Starting April 18, 2019, Quebec will have a new booster law:
A child must measure 1.45 metres (4’9″) OR be 9 years old to ride in a vehicle without a booster seat.
As it currently stands, a child with a seated height (top of head to bum) measurement of 63 cm (24.8″) can ride without a booster. That means my above-average-height son who is only 6.5 years old would have been a mere 3 cm away from being legally able to ride without a booster.
Note that booster laws vary across the country, and my province of Alberta doesn’t even have one, so I’m definitely a bit jealous of this new legislation in my former home province, even if it doesn’t quite go far enough.
Quebec joins the ranks of BC, Manitoba, Ontario, New Brunswick, PEI, Nova Scotia and Newfoundland and Labrador who all recognize that under 1.45 m (4’9″), most children cannot safely fit the adult seat belt.
However, all of these provinces still allow for a child shorter than 1.45 m but over 9 years old (8 in Ontario) to say buh-bye to the booster. (Prince Edward Island stipulates an age of 10.)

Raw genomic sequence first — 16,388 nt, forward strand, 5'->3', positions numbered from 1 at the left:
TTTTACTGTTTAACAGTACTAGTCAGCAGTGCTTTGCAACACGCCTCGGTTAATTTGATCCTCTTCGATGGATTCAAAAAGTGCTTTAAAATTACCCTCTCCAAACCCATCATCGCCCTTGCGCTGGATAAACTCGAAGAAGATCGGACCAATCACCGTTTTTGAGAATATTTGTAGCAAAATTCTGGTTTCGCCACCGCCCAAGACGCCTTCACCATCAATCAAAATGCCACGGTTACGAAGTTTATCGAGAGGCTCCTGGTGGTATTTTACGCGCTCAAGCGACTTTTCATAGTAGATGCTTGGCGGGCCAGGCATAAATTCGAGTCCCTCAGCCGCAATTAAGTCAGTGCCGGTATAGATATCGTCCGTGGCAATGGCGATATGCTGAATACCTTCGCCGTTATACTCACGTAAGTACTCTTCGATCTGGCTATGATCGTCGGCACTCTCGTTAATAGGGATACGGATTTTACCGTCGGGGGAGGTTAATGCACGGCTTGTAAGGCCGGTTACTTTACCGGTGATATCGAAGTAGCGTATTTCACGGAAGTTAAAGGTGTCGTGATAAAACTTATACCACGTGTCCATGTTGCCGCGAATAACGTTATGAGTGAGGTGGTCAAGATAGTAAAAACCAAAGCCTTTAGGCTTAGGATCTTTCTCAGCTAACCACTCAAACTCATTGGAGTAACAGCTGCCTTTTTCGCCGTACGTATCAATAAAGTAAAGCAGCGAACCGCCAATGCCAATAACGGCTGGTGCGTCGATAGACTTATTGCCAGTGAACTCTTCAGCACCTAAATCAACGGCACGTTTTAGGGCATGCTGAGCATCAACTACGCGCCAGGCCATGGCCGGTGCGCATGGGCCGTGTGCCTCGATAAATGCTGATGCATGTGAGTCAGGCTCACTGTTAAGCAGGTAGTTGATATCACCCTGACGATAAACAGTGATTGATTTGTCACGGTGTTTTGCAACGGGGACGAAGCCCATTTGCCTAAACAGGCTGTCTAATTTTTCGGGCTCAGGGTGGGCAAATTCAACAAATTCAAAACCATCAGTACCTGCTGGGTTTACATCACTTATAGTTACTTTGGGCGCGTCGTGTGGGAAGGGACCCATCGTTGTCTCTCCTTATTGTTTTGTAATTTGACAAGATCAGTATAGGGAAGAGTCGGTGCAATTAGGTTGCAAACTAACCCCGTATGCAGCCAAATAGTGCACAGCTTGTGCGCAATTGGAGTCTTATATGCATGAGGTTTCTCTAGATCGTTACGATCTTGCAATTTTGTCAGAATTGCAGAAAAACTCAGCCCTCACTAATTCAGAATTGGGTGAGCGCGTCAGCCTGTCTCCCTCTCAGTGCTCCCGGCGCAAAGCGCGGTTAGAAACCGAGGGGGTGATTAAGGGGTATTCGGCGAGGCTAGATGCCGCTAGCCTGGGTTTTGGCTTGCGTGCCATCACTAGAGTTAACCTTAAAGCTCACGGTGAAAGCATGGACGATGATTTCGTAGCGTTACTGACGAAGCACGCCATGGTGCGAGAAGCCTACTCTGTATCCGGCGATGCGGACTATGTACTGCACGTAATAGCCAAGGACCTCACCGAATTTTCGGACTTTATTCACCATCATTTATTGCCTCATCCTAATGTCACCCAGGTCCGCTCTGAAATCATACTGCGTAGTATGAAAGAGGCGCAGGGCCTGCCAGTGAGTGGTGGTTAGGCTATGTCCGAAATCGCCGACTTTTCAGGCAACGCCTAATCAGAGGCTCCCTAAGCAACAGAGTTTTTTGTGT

|Province/Territory||Must use a booster (or suitable child restraint) until:|
|British Columbia||9 years old OR 1.45 m (4’9″) tall|
|Alberta||No booster law, but technically provincial law stipulates proper seat belt use and fit|
|Saskatchewan||7 years old OR until 36 kg (80 lb) AND 1.45 m (4’9″)|
|Manitoba||9 years old OR until 36 kg (80 lb) OR 1.45 m (4’9″)|
|Ontario||8 years old OR until 36 kg (80 lb) OR 1.45 m (4’9″)|
|Quebec||9 years old OR 1.45 m (4’9″) tall (effective April 19, 2019)|
|New Brunswick||9 years old OR until 36 kg (80 lb) OR 1.45 m (4’9″)|
|Nova Scotia||9 years old OR 1.45 m (4’9″)|
|Prince Edward Island||10 years old OR 1.45 m (4’9″) OR exceeds manufacturer’s weight limit|
|Newfoundland and Labrador||9 years old OR until 37 kg (81.5 lb) AND 1.45 m (4’9″)|
|Yukon||1.45 m (4’9″) OR 45 kg (100 lb)|
|Northwest Territories||No booster law|
|Nunavut||No booster law|
Is 9 old enough to ditch the booster?
Turning 9 (or 10) doesn’t magically make a child safe with just the adult seat belt restraining them. Being the right size so that the seat belt sits properly on their body so that it can do its job—and not cause further injury—is what makes a child safe with just the adult seat belt.
There’s a reason that 9-year-olds don’t shop for “Size 9 Years” clothing: all 9-year-olds are different sizes. A 9-year-old boy in the 50th percentile is about 4’6″ tall, which is 3″ shy of the 4’9″ mark when most kids can achieve a safe belt fit. Keep in mind that some kids may reach that height but still not fit the seat belt properly in all vehicles.